I’m not sure if that elevates ISLE’s Pro Series into a new class of “inflatable hardboards,” as Blakeney refers to them. But I can say with confidence that I never envied the hardboard kayakers during my testing. Many of them, however, slowed down to inquire with raised eyebrows about my Switch Pro tackling whitewater while laden with gear.

So, does this board have all the rigidity of a hardboard? Not quite — but it’s pretty darn close. And given that it rolls up into a backpack, I think many paddlers will accept the compromise without a second thought.

A Durable Navigator

ISLE Switch Pro fallen tree 2
(Photo/Andrew McLemore)

The Switch Pro’s advantages over comparable options quickly became clear when I capped off my testing with a camping trip down the Etowah River.

Compared to other ISLE models, a thicker, comfier foam pad covers the entire Switch Pro. A series of loops on either side make it easy to clip on more gear, tie on to other boards, and attach the kayak seat (same as the Switch).

For me, this thing offers the best of all worlds. It’s a SUP board for immersion in the environment. It has a kayak seat to make it more maneuverable. And its weight capacity rivals that of a canoe.

My buddy Diego used my Explorer 2 while I carried most of the gear on my Switch Pro. As we zipped past kayaks, canoes, inner tubes, and fishing boats, I never once wanted anyone else’s rig.

A group of four canoers literally brought a chainsaw to deal with the many fallen trees blocking the river. As we paddled by, they told us we wouldn’t be able to continue without them clearing the way for us. A dam of trees further downriver would cause problems.

They were only half right.

ISLE Switch Pro fallen tree
Climbing over fallen trees while exploring Georgia’s Etowah River on the ISLE Switch Pro; (photo/Andrew McLemore)

An hour later, we found ourselves facing a 6-foot-high dam of logs, which we crossed in about 3 minutes by hauling our boards (with gear still attached) over the blockage and continuing on our merry way.

The canoe group didn’t arrive at camp until late that night. We got to ours with a couple of hours of light to spare after traveling 20 miles — twice the distance of anyone else I asked. Traveling downriver by a lightweight, inflatable paddleboard is certainly an efficient means of transportation.

Gear Storage & Camping

isle switch pro camping 3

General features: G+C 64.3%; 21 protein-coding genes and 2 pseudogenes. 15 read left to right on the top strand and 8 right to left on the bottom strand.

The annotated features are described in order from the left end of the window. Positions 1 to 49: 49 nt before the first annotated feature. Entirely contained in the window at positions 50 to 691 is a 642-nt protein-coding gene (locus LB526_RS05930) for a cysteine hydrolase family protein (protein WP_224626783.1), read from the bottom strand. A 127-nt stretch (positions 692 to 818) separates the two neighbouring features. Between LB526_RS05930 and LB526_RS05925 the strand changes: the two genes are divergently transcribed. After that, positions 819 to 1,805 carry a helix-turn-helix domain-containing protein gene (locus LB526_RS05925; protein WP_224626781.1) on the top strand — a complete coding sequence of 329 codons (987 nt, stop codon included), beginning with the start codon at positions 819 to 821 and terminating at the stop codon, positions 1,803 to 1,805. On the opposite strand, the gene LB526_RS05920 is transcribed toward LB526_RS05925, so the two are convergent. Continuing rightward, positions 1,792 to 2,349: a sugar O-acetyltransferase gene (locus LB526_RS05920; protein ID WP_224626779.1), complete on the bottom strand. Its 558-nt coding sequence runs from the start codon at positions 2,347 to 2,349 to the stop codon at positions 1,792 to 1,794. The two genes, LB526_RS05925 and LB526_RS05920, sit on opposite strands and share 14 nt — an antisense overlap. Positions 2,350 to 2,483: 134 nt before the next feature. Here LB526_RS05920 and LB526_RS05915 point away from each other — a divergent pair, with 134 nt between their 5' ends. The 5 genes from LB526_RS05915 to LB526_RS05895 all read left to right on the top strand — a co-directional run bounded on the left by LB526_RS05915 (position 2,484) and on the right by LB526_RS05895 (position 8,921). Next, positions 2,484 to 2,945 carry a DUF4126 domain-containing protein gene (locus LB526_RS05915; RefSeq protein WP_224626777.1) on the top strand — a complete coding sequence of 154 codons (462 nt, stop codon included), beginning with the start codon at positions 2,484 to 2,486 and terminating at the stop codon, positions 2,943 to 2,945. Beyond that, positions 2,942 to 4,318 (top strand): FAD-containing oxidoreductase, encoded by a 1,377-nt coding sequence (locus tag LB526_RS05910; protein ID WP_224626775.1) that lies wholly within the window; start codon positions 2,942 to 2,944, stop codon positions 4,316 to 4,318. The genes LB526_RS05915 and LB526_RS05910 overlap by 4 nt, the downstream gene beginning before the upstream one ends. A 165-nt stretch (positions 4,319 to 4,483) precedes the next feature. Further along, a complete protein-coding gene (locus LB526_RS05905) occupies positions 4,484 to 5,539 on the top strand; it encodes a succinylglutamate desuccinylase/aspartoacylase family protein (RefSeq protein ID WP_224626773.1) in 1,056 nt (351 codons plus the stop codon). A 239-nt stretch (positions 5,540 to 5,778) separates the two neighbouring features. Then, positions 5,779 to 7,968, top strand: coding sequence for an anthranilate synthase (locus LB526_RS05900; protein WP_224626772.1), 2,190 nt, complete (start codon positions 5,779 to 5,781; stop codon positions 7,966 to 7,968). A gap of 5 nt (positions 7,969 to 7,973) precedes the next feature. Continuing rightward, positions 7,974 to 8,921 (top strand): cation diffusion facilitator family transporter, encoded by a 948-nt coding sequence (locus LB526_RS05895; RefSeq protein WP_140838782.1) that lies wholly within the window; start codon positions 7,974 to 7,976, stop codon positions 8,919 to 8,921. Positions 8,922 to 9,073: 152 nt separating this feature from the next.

(Photo/Andrew McLemore)

As a frequent backcountry hiker and camper, I have to admit it’s nice not to worry about weight. Gear feels much lighter when it’s not on your back.

But when I decided to go river camping with a friend, I didn’t have camping gear for two people (I do most things solo). So I bought a $90, 6-pound Kelty Tanglewood 2, an $18 Ozark Trail sleeping bag from Walmart, and some cheap sleeping pads.

I stashed the tent, sleeping bags, and extra clothes in roll-up dry bags. The bulk of our food, our camping stove, water purifier, and other gear went into an Ortlieb 45L Atrack. This waterproof backpack is one of the best I’ve ever used, with a tough rubber zipper that opens from the rear like a duffel bag.

All of our gear fits snugly under the Switch Pro’s stretchy webbing. Usually, I like sticking to the basics and keeping weight to a minimum. That’s what I did when planning our first night of camping. But this board is a sturdy freighter. Next time around, I plan to bring a camping chair, hammock, and (more) beer. With such a mighty river mule, why not?

ISLE switch pro POV
Navigating downriver; (photo/Andrew McLemore)

There’s only one caveat to heavy gear storage: the increased risk of capsizing. Diego and I each experienced this once. It was usually when a fallen tree created extra suction in the current.

In my case, I got caught under my board, which was flipped beneath a log. Thanks to the relatively small amount of weight, I was able to disentangle the board and flip it back over — quickly resolving a risky situation. I also think my board was initially weighted too heavily in the rear, making it more difficult to maneuver.

Even in Georgia’s mostly shallow rivers, river camping involves a lot more risk than a night in the Appalachian forest. So, don’t forget your personal flotation devices (PFDs), and bring a helmet and throwbag if entering the whitewater.

Rescue Missions From a SUP

If there’s one piece of evidence to recommend this uber-rigid inflatable, it’s the number of times I’ve used it to help others.

I love exploring the Chattahoochee, which runs through Atlanta and offers endless fishing, swimming, and water sports opportunities. However, the current is often very strong, causing many recreational tubers to miss the desired river exit. That usually means a prolonged ordeal of waiting for river guides or police to come to rescue them. I’ve already helped these unlucky tubers half a dozen times.